Cotton Subsidies Wreak Havoc
August 5, 2003
Americans send some of their finest young people to places like Burkina Faso, a small landlocked country in the West African Sahel, where there are almost 80 Peace Corps volunteers. The United States also backs debt-forgiveness programs for Burkina Faso and other types of economic assistance.
But the good accomplished by volunteers and millions of dollars in aid is overwhelmed by the havoc wreaked by Washington's bloated cotton subsidies, according to the New York Times:
- Washington spends between $3 or $4 billion a year in taxpayer money to grow cotton worth less than that and sells its mounting surpluses at an ever greater loss.
- By cutting generous checks to 25,000 American cotton farmers whose average net worth is nearly $1 million, Washington underwrites massive overproduction -- causing depressed global prices and a harvest of poverty for Burkina Faso's two million cotton farmers.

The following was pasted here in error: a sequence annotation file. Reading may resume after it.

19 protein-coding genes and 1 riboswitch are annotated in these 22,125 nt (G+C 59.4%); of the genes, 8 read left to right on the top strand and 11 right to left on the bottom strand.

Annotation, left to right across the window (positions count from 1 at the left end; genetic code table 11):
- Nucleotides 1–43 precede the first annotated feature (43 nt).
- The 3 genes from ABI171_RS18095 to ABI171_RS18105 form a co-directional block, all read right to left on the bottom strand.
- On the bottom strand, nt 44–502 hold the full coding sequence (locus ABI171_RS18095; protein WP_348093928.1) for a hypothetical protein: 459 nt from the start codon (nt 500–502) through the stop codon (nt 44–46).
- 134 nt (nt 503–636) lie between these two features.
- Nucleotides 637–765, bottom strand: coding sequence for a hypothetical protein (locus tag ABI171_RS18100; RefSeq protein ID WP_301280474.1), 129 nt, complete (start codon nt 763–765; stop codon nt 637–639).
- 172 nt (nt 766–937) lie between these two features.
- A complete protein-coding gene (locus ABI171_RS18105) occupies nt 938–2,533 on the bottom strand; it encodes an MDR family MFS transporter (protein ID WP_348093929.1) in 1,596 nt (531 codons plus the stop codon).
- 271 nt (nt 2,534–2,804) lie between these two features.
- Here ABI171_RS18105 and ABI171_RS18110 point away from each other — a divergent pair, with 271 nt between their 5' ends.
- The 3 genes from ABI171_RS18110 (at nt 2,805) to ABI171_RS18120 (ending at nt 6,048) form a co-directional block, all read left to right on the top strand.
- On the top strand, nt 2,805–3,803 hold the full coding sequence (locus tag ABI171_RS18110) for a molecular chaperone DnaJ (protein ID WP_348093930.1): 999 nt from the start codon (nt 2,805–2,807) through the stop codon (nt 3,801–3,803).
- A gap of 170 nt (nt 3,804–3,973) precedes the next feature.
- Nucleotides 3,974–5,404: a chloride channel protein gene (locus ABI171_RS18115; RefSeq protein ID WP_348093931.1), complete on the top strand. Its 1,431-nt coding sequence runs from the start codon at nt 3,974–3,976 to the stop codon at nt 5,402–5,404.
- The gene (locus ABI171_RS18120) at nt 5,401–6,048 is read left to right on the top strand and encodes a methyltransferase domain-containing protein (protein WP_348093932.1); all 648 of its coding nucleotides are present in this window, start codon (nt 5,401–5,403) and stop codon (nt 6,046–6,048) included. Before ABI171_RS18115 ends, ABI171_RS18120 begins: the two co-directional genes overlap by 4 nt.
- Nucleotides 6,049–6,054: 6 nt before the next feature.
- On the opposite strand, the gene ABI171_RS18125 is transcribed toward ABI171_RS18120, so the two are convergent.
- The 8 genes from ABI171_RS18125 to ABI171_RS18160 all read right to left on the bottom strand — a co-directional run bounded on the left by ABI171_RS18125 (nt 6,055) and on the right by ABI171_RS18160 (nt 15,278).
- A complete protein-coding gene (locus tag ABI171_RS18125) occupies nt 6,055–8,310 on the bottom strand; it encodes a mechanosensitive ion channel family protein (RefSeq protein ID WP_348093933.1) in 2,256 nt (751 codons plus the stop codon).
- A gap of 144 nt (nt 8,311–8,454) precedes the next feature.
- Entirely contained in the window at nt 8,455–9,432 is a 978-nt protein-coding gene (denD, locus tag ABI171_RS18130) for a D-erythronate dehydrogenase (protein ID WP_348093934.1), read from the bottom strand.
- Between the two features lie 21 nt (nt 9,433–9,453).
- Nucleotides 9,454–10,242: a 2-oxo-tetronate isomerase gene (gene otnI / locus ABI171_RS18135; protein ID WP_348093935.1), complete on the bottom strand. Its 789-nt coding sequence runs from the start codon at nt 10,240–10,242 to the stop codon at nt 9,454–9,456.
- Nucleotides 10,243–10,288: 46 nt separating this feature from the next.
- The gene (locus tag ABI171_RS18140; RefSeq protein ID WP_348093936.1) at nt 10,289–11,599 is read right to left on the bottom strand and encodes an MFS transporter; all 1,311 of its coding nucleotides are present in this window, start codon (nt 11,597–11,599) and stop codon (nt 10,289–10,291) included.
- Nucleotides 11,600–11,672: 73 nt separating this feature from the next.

- If the United States terminated its cotton subsidies, commodity prices would rebound to more realistic levels, allowing third-world cotton farmers to compete and earn a profit on their crops.
- By terminating trade-distorting farming subsidies, Washington would defuse a potent source of feverish anti-Americanism.
Burkina Faso's hand-picked cotton is the cash crop that permits smallholder farmers to buy fertilizer and invest in the other crops that get rotated on the land. If cotton doesn't sell at a decent price, it affects everything else, says Francois Traore, president of Burkina Faso's National Cotton Producers Union.
Source: Editorial, "The Long Reach of King Cotton," New York Times, August 5, 2003.
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